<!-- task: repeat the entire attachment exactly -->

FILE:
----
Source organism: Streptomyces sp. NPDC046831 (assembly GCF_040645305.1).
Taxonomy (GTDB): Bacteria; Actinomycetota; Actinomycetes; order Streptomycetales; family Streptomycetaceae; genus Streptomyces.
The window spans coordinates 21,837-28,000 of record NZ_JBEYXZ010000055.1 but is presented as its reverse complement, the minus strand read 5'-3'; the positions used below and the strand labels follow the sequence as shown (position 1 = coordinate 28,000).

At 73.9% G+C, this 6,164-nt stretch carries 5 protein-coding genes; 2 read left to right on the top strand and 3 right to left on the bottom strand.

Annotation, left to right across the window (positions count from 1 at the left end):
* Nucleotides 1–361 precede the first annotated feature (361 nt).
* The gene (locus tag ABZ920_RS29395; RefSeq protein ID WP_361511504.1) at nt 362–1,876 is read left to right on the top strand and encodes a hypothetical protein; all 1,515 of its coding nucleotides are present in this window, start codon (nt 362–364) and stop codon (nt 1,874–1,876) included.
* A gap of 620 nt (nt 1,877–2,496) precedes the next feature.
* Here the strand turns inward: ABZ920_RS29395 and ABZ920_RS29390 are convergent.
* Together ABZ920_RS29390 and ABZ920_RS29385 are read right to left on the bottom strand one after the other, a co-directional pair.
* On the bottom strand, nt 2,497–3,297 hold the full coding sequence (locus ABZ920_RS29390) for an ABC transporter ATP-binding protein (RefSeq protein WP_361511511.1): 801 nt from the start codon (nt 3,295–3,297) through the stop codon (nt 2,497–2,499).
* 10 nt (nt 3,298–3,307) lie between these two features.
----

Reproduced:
Source organism: Streptomyces sp. NPDC046831 (assembly GCF_040645305.1).
Taxonomy (GTDB): Bacteria; Actinomycetota; Actinomycetes; order Streptomycetales; family Streptomycetaceae; genus Streptomyces.
The window spans coordinates 21,837-28,000 of record NZ_JBEYXZ010000055.1 but is presented as its reverse complement, the minus strand read 5'-3'; the positions used below and the strand labels follow the sequence as shown (position 1 = coordinate 28,000).

At 73.9% G+C, this 6,164-nt stretch carries 5 protein-coding genes; 2 read left to right on the top strand and 3 right to left on the bottom strand.

Annotation, left to right across the window (positions count from 1 at the left end):
* Nucleotides 1–361 precede the first annotated feature (361 nt).
* The gene (locus tag ABZ920_RS29395; RefSeq protein ID WP_361511504.1) at nt 362–1,876 is read left to right on the top strand and encodes a hypothetical protein; all 1,515 of its coding nucleotides are present in this window, start codon (nt 362–364) and stop codon (nt 1,874–1,876) included.
* A gap of 620 nt (nt 1,877–2,496) precedes the next feature.
* Here the strand turns inward: ABZ920_RS29395 and ABZ920_RS29390 are convergent.
* Together ABZ920_RS29390 and ABZ920_RS29385 are read right to left on the bottom strand one after the other, a co-directional pair.
* On the bottom strand, nt 2,497–3,297 hold the full coding sequence (locus ABZ920_RS29390) for an ABC transporter ATP-binding protein (RefSeq protein WP_361511511.1): 801 nt from the start codon (nt 3,295–3,297) through the stop codon (nt 2,497–2,499).
* 10 nt (nt 3,298–3,307) lie between these two features.